The main problem we were having is that it would import the number of tests, but not list the test details.  These posts relate to the problems:





Converting TRX to SonarQube Format using XSLT


We also had the problem where we couldn’t import the test results into SonarQube and found a similar XSLT.  Unfortunately, we found it difficult to use because it uses XSLT 3.0 which is not very widely supported supports…


Neither .NET (https://blogs.msdn.microsoft.com/dareobasanjo/2004/05/13/why-you-wont-see-xslt-2-0-or-xpath-2-0-in-the-next-version-of-the-net-framework/) or Linux tools like XSLTProc support it.  Tools with XSLT 3.0 support are a proprietary tool called Exselt (who’s website, http://exselt.net/, mostly times out) and Saxon (http://saxon.sourceforge.net/).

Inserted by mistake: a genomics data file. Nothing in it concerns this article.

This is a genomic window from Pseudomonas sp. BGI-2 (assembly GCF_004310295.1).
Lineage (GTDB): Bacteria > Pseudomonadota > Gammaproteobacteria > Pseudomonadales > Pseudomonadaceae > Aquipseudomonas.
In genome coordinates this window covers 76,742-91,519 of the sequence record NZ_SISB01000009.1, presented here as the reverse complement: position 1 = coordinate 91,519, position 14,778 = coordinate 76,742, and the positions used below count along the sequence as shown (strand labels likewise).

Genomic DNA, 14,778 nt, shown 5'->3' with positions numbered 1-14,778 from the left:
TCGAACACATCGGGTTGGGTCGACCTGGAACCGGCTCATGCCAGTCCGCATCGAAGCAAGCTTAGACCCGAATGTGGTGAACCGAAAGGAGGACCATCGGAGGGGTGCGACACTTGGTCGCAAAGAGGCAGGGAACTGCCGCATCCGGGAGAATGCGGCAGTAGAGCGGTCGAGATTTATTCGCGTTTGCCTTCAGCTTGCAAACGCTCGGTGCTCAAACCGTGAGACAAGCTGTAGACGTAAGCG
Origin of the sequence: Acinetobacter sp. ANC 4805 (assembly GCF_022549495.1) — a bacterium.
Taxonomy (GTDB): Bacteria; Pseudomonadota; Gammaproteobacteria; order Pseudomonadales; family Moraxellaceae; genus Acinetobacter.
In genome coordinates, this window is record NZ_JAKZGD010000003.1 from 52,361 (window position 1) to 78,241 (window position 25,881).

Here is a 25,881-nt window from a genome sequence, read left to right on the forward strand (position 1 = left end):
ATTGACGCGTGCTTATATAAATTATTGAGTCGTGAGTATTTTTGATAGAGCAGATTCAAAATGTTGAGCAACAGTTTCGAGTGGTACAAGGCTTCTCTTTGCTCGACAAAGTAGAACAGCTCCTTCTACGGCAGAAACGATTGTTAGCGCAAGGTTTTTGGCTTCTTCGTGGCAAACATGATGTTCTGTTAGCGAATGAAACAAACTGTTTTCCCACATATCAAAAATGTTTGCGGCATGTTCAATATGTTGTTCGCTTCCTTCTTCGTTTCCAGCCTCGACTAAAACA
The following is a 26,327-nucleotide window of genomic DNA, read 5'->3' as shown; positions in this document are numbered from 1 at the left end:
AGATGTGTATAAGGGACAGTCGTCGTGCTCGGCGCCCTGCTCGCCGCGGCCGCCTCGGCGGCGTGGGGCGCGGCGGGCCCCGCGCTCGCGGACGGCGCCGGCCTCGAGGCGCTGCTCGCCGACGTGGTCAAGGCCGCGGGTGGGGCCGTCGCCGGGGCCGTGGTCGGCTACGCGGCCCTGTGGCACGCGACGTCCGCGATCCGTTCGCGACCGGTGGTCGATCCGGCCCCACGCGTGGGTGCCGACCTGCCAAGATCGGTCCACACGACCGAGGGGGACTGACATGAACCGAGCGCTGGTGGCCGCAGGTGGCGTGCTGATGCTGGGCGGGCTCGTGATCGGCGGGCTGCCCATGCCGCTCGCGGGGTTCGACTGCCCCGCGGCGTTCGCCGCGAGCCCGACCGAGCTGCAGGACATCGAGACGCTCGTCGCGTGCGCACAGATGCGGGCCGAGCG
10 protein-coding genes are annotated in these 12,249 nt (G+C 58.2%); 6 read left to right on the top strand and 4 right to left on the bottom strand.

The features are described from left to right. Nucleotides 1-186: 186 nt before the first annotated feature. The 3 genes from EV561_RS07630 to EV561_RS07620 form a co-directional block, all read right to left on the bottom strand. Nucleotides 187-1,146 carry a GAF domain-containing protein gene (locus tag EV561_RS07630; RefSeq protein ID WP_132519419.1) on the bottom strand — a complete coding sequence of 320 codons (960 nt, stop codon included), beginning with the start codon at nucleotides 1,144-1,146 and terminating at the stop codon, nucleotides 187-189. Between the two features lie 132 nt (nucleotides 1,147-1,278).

Downgrading the XSLT

I had a little look into reworking the XSLT into a format that .NET/Cake/XSLTProc could understand – an earlier XSLT version.  The issue was the use of the ‘<xsl:for-each-group’ element, which is not supported in earlier versions.

Muenchian grouping


This looks to be the method to factor out a ‘for-each-group’, but seeing it wasn’t a 5 minute job, I didn’t go much further with that.